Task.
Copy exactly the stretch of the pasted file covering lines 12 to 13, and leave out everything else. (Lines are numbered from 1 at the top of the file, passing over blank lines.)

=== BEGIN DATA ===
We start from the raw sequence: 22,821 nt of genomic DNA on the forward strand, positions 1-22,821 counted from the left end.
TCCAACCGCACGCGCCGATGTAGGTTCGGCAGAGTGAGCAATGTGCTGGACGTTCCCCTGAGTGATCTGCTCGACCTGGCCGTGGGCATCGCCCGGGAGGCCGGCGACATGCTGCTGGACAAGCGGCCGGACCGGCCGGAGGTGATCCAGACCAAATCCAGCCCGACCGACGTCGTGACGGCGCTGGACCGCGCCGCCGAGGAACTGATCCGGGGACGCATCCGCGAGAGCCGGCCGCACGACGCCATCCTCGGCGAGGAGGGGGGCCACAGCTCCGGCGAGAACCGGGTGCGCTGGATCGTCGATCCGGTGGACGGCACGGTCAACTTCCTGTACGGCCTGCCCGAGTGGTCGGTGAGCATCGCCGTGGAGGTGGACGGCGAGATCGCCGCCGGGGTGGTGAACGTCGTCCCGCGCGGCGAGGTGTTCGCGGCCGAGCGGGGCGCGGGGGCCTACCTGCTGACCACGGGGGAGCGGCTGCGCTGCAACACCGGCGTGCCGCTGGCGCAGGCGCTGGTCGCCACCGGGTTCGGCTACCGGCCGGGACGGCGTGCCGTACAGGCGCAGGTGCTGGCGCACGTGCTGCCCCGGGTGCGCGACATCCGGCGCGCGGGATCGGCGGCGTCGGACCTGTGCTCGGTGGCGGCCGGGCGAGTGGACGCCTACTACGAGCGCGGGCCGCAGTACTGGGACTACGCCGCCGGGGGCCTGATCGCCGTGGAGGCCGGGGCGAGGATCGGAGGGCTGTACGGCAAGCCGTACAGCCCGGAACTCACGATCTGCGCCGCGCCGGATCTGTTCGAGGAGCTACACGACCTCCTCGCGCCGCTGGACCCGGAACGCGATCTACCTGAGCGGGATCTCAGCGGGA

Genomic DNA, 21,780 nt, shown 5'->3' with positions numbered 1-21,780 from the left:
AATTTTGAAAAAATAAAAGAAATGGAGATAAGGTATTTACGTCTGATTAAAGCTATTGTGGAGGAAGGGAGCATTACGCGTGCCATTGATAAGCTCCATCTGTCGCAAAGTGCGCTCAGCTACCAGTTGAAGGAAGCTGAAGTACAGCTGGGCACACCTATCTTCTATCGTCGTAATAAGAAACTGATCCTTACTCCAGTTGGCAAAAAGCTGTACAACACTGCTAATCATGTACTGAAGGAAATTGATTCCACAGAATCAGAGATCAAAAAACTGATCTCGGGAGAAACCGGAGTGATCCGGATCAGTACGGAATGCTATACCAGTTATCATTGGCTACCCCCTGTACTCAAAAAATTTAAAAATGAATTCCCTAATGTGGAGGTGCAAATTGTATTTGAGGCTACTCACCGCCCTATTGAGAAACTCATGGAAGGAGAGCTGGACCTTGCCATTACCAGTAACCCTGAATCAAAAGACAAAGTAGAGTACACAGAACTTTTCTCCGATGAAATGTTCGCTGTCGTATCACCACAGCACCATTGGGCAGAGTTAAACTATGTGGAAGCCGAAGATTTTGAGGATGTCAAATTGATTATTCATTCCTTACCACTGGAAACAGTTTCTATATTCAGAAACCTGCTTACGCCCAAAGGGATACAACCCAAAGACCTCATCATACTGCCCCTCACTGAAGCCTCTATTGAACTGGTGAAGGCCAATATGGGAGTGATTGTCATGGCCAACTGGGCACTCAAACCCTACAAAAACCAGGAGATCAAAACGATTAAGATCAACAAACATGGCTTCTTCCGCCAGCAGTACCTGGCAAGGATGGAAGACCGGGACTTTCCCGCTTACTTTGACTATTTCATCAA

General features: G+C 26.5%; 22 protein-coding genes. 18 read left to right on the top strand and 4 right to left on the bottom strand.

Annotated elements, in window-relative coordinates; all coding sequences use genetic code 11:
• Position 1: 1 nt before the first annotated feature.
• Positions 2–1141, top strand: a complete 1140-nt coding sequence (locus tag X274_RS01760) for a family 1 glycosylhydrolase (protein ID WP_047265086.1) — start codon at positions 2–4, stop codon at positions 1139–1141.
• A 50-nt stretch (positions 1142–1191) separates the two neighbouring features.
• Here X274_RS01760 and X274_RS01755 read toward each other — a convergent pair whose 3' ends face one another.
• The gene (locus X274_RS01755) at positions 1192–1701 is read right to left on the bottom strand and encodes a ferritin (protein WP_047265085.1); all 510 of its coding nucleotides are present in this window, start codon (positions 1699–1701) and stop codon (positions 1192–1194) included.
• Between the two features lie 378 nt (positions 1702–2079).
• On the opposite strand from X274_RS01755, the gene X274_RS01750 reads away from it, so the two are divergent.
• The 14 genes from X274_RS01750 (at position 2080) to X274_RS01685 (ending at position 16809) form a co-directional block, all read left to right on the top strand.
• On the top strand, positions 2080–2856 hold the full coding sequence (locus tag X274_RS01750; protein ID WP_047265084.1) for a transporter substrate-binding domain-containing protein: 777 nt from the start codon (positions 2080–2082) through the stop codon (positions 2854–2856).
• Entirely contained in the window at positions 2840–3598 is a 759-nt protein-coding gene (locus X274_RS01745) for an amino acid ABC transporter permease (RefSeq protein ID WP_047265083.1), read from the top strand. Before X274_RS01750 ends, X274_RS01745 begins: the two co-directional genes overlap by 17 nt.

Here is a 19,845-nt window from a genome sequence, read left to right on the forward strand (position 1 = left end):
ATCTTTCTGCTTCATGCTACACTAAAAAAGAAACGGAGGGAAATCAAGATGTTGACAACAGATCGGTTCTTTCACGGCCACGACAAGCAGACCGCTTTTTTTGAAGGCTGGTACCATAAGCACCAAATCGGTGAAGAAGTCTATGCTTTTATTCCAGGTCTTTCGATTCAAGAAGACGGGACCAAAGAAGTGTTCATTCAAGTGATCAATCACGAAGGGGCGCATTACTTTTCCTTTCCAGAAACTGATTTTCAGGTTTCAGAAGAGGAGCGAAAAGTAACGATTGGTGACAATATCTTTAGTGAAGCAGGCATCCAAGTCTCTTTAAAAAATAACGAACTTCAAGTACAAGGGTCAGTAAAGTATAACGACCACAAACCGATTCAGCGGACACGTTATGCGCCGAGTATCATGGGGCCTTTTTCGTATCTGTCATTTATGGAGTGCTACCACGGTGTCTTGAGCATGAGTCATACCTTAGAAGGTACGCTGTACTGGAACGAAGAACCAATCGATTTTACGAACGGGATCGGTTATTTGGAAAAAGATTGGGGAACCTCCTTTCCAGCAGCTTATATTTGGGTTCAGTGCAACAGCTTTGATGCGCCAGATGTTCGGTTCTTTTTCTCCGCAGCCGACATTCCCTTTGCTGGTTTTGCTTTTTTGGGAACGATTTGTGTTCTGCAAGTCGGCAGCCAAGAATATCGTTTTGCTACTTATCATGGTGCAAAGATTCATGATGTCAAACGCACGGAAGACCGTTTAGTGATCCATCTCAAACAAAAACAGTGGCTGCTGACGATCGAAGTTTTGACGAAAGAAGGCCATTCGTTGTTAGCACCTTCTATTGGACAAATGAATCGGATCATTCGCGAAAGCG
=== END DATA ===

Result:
• Between the two features lie 378 nt (positions 1702–2079).
• On the opposite strand from X274_RS01755, the gene X274_RS01750 reads away from it, so the two are divergent.